Child marriage eats up around 9% of the women's income and 1% of national income, the study suggested
A recent study on the impact of Covid-19 on child marriage in Cox’s Bazar district has uncovered the rates of child marriage soared throughout the district since March 2021, with the highest increase of 82% in Eidgaon upazila, followed by 75% in Ukhiya upazila.
The study was carried out by the OAST Foundation in 32 union parishads and 3 municipalities across the nine upazilas under the district.
The organization conducted the study from 4 August to 26 September this year.
Moderated by Executive Director of COAST Foundation Rezaul Karim Chowdhury, the findings were presented by Jahangir Alam, assistant director of COAST Foundation, at a virtual press conference on Saturday.
In his keynote, Jahangir Alam noted that the trend not only increased in each upazila under the district but it was much higher. Apart from Eidgaon and Ukhiya, the rate in Ramu stands at 72%, followed by 66% in Teknaf, 61% in Moheskhali, 54% in Kutubdia, and 51% in Cox’s Bazar sadar. Only in Chokoria (32%) and Pekua (26%), the rate stood below 50%.
In another presentation on the multidimensional impact of child marriage, Md Mujibul Haque Munir, joint director of the same organization, said: "Due to such high rates of child marriage, the birthrate in Bangladesh is still highest in South Asia,”
Child marriage eats up around 9% of the women's income and 1% of national income. Eliminating child marriage could save 11% of our educational budget, he said.
The study took 384 families, who had been involved in at least one child marriage between 2020 to 2021, as the sample. Among the respondents, 63% were girls and the rest 37% are boys.
Asked about the reasons, 63% of respondents indicated the Covid-19 pandemic behind the increase in the rate of child marriage. And some 47% said the closure of schools, which was also due to the pandemic, was the main reason behind the increasing child marriage rates.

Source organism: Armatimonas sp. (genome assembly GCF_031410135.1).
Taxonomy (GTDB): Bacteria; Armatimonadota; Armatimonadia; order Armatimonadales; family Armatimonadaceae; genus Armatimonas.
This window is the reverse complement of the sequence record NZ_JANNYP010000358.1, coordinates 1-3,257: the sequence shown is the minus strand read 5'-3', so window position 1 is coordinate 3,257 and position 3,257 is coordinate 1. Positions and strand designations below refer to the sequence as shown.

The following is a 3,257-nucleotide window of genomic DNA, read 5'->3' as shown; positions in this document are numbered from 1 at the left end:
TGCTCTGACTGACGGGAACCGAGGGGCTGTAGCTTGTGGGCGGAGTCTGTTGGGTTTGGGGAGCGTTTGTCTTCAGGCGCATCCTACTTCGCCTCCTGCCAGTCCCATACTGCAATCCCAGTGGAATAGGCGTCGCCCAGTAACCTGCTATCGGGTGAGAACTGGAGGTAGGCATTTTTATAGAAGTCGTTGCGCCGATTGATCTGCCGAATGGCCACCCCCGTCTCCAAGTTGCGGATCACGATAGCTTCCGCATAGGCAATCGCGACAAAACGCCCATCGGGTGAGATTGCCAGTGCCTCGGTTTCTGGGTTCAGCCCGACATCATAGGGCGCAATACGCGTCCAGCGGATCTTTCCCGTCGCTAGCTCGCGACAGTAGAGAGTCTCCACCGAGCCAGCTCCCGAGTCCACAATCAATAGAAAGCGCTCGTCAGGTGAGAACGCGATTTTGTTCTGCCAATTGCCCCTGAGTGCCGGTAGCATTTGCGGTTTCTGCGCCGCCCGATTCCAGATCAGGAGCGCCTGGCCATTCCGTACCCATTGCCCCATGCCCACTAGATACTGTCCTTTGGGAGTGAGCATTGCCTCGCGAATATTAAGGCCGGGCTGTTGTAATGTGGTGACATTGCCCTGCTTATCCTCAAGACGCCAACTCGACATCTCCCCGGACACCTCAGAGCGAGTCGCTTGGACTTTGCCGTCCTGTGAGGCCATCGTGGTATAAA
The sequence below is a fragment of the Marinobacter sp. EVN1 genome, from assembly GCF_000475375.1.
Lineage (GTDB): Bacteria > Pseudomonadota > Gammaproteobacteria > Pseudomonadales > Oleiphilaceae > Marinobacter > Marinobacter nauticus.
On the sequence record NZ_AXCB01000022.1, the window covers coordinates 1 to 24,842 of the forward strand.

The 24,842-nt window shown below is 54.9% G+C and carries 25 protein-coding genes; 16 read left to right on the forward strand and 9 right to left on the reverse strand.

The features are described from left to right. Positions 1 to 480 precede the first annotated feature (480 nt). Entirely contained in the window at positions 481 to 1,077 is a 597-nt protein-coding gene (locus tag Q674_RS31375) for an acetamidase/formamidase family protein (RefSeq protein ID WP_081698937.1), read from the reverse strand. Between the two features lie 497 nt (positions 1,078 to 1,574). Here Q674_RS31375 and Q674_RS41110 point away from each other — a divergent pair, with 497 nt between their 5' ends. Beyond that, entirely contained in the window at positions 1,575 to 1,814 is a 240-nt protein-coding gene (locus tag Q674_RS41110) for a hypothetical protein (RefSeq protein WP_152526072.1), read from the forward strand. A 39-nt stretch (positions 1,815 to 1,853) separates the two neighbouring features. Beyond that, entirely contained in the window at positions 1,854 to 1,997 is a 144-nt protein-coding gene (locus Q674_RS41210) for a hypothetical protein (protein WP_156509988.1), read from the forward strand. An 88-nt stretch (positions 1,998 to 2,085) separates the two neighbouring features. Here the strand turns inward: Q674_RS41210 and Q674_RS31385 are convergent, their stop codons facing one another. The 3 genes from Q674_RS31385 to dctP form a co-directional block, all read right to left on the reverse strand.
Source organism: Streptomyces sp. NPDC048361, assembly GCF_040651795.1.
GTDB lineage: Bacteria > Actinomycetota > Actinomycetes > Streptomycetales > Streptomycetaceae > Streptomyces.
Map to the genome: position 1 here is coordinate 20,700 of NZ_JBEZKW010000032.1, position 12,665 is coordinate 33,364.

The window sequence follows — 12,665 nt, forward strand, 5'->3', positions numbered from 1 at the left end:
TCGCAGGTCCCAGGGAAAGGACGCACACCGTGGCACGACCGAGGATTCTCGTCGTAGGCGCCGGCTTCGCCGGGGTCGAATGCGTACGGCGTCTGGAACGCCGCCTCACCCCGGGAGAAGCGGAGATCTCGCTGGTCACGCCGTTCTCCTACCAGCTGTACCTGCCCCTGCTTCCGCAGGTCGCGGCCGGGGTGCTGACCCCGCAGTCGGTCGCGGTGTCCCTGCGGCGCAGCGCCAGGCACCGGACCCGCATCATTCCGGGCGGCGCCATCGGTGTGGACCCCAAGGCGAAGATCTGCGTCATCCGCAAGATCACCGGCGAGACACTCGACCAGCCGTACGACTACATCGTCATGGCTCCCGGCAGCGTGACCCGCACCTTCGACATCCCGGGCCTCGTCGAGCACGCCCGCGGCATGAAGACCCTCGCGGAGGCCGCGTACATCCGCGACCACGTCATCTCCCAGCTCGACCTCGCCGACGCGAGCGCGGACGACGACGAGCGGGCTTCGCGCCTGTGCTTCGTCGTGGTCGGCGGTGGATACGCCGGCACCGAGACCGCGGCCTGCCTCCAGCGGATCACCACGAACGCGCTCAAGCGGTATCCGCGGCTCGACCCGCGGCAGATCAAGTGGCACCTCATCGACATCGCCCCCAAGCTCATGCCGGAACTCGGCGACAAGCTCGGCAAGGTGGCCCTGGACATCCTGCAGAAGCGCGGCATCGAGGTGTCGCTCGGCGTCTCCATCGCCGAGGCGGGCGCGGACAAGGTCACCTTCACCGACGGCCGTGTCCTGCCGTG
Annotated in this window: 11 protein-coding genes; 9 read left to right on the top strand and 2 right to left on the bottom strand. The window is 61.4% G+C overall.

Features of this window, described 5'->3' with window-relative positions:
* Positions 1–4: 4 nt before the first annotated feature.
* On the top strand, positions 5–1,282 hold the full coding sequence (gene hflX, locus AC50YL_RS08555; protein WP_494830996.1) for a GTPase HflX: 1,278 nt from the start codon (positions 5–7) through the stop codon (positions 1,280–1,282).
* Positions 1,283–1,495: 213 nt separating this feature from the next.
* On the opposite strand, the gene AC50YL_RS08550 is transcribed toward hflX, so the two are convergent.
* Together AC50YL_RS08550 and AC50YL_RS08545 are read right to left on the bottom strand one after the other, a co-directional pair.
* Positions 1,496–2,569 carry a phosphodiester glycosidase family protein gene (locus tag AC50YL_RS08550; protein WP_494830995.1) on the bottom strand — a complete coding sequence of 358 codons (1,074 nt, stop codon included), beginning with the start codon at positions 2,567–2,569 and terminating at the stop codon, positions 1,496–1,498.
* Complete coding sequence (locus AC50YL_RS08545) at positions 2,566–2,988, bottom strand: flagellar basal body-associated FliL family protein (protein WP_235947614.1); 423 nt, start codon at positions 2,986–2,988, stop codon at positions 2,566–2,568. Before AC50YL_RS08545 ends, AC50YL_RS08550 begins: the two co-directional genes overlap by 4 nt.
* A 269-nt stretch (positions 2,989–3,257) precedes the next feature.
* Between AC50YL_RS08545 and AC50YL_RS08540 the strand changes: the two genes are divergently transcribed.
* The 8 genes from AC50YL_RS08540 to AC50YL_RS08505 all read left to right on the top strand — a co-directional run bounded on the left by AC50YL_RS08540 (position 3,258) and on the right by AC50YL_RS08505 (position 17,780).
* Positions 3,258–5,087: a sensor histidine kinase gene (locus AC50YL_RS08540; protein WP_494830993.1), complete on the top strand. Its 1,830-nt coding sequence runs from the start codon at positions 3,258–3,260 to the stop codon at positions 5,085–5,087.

Some 26% mentioned the economic crisis triggered by Covid-19 as a reason, and 22% mentioned insecurity resulted from unemployment.
The study also found ‘generational education’ to be a check against child marriage. The child marriage rate was only 5% in families whose heads had completed higher secondary education. The rate jumped to 35% among families whose heads had not completed higher secondary education, and soared beyond 50% to 52% among families with no formal education, even if they could sign their name.
The link to poverty was also established, as the rate of child marriage was by far the highest (64%) in low-income families. It almost exactly halved (32%) in the middle-income families, and dropped to just 4% in the well-off segment.
While commenting on the prevention of child marriage in their community, choosing multiple answers, most respondents said stopping fake birth registration and reopening schools is the key, where some respondents mentioned the proper implementation of the law, and financial support to the families might work to decrease the rate of child marriage.